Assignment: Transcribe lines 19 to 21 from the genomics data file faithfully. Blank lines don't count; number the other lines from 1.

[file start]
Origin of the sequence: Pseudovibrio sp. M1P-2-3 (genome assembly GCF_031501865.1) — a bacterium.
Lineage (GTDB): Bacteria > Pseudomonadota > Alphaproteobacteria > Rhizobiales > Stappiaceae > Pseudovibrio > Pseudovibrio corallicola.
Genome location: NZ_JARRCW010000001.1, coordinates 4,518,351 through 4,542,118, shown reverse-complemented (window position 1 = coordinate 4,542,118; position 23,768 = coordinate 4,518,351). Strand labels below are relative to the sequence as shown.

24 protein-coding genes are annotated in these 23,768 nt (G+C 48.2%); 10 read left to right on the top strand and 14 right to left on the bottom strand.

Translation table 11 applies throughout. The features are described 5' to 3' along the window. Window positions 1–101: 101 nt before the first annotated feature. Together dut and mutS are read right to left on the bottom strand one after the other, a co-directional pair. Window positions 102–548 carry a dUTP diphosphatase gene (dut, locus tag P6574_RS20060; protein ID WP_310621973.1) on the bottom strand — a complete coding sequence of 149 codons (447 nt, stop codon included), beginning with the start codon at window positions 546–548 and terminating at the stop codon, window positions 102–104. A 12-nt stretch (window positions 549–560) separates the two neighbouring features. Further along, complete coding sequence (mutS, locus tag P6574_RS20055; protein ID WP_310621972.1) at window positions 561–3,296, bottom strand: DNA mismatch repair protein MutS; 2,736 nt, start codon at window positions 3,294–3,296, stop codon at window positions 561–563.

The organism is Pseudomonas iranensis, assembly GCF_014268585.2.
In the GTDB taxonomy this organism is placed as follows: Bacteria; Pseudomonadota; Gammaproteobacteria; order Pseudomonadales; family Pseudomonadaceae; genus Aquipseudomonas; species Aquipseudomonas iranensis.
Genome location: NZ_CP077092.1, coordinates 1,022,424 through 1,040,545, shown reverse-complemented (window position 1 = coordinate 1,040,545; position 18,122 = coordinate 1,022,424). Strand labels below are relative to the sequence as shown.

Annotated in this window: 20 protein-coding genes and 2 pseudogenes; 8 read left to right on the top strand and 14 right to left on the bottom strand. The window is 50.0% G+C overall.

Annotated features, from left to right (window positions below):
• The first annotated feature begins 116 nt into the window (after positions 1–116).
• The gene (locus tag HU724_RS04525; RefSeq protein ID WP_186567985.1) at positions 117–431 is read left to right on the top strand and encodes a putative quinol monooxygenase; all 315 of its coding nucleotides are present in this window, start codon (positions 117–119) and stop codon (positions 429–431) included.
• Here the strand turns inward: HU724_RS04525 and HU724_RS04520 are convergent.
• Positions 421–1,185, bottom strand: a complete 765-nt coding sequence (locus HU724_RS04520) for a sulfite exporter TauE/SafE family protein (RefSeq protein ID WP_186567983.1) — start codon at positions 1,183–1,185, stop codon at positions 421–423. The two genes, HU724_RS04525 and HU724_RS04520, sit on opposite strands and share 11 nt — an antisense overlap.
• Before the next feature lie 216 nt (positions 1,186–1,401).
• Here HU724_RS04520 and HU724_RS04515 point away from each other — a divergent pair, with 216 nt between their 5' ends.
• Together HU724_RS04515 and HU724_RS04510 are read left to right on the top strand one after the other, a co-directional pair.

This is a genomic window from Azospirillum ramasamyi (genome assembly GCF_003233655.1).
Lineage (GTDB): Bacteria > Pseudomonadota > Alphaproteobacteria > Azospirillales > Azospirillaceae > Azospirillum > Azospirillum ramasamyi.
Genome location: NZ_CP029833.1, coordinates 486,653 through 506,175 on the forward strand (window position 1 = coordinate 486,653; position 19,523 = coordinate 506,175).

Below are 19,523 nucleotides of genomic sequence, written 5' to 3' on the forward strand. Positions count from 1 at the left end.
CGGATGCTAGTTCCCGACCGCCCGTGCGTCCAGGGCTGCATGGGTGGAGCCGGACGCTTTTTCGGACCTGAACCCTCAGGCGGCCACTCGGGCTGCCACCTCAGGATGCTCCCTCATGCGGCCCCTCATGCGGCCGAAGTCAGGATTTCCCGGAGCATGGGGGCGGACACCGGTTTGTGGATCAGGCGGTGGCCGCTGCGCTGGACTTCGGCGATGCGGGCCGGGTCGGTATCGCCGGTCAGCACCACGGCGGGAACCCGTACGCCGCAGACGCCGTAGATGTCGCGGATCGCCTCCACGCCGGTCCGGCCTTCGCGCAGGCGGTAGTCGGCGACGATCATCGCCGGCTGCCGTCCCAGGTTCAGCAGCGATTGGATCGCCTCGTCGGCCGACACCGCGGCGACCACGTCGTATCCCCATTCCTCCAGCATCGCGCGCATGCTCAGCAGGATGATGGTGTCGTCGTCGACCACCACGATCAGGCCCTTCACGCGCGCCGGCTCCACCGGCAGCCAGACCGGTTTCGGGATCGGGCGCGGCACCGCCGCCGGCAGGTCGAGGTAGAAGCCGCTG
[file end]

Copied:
Lineage (GTDB): Bacteria > Pseudomonadota > Alphaproteobacteria > Azospirillales > Azospirillaceae > Azospirillum > Azospirillum ramasamyi.
Genome location: NZ_CP029833.1, coordinates 486,653 through 506,175 on the forward strand (window position 1 = coordinate 486,653; position 19,523 = coordinate 506,175).

Below are 19,523 nucleotides of genomic sequence, written 5' to 3' on the forward strand. Positions count from 1 at the left end.